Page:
Children's Hospital offers a Child Life internship program for college students to work beside child life specialists in the hospital. If you would like information about becoming a Child Life intern, please visit our internships page.
Why Play Matters
The Child Life program began in 1978 with longtime staff members Laura Barnes, now the Vice President for Patient Care Services and Chief Nursing Officer, and Eleanor Stevens. It was the first program of its kind in Tennessee and predates the Child Life Council, which is the governing body of the field. Since then, the department has grown to cover all inpatient units, the Emergency Department, outpatient clinics and the Radiology Department.
"It's what makes pediatric hospitals like us unique," said Shannon McBride, Child Life Specialist. "Patients and families are usually anxious when they hear the word surgery, but we try to prepare them and reduce their anxiety." To do so, the specialists provide age-appropriate, hands-on explanations to demonstrate procedures, like inserting an I.V. "We give them teddy bears to practice finger pokes and insulin shots so they can see how it works," said McBride, who works frequently with children diagnosed with diabetes. "Patients are able to get control and realize that it's not as scary as it seems."
Meredith Goodfellow, Child Life Specialist in the Radiology Department, spends her days preparing children for X-rays, tests and sedation. She was the first Child Life Specialist in that department and has earned the nickname iPad Lady for her use of an iPad to distract patients during procedures. "I play with them to get them to drink the contrast, which they usually don't love to do," she said. "We also use simple terms to explain what will happen. When I say 'spaghetti noodle' to explain how big a catheter will be, I see the anxiety in parents go down instantly. When the parents are less stressed, the children are less stressed and vice versa."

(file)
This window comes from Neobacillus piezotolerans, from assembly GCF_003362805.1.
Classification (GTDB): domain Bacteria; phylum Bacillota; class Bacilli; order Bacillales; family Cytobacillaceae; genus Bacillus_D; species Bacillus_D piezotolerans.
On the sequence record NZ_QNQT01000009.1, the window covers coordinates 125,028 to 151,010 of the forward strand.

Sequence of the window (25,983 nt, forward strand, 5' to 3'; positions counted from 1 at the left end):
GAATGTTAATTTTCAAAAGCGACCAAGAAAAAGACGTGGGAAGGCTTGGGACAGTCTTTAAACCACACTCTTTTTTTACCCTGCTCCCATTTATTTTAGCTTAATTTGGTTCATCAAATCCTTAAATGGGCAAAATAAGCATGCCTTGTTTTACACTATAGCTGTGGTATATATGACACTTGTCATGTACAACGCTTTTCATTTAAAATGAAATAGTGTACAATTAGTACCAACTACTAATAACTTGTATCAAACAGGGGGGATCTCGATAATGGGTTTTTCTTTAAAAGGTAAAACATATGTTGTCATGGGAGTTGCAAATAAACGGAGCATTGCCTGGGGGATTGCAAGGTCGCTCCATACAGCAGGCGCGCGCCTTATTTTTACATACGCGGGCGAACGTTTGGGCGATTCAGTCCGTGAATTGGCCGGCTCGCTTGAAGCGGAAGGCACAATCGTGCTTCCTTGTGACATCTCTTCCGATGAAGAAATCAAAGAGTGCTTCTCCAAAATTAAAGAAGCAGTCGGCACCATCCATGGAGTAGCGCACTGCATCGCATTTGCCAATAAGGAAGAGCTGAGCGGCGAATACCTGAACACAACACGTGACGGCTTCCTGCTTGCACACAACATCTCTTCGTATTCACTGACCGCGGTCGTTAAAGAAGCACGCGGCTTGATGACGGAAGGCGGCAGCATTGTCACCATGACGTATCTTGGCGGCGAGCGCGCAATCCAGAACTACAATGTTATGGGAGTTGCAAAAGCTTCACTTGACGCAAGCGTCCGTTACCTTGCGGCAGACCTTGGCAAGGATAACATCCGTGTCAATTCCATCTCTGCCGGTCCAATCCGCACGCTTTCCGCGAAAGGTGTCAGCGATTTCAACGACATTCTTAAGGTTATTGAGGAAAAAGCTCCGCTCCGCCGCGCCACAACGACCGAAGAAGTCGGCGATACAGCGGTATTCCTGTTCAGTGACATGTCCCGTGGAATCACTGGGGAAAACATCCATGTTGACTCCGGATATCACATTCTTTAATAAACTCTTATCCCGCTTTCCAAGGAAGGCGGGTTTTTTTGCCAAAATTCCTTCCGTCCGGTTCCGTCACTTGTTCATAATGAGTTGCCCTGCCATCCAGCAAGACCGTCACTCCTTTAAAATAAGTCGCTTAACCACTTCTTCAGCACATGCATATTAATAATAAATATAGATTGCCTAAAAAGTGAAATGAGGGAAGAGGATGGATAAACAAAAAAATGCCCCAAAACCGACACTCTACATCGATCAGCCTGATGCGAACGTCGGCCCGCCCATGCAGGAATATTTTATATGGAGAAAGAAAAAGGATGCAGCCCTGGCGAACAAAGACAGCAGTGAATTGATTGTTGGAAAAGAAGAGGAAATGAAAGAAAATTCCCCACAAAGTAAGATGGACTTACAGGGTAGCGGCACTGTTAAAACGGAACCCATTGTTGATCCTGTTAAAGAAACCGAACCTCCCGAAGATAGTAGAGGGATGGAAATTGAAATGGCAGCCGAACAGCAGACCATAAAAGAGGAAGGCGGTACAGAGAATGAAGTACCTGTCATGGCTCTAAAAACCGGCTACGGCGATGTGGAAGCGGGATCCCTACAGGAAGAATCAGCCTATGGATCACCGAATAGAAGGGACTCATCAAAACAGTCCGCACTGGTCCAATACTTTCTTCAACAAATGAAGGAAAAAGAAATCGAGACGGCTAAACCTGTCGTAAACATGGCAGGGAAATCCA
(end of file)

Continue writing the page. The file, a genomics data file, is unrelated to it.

Because Children's Hospital patients range from infants to 21-year-olds, a Child Life Specialist must be prepared with a wide variety of activities and distraction methods. "Sometimes it's to teach, familiarize and desensitize," said Kristin Wells, Child Life Specialist. "And sometimes it's just for fun - with no real purpose. You try to continually assess what is going on at any given moment and do what you can to help, support and comfort." "We are teaching them coping skills to use when they get anxious for the rest of their lives, like deep breathing," said McBride. "We play with them because that's what children do, and we want to normalize the hospital setting."
For the Child Life Specialists, building relationships through play and teaching has resulted in positive patient and family interactions. Wells recalled a particularly touching moment on Valentine's Day: "The most amazing little boy brought me a valentine. It said something about the flowers needing the sun and the rain. As I was thanking him, his mom said, 'You make this easier for us. You make diabetes easier for us.' It tears me up to think of it again."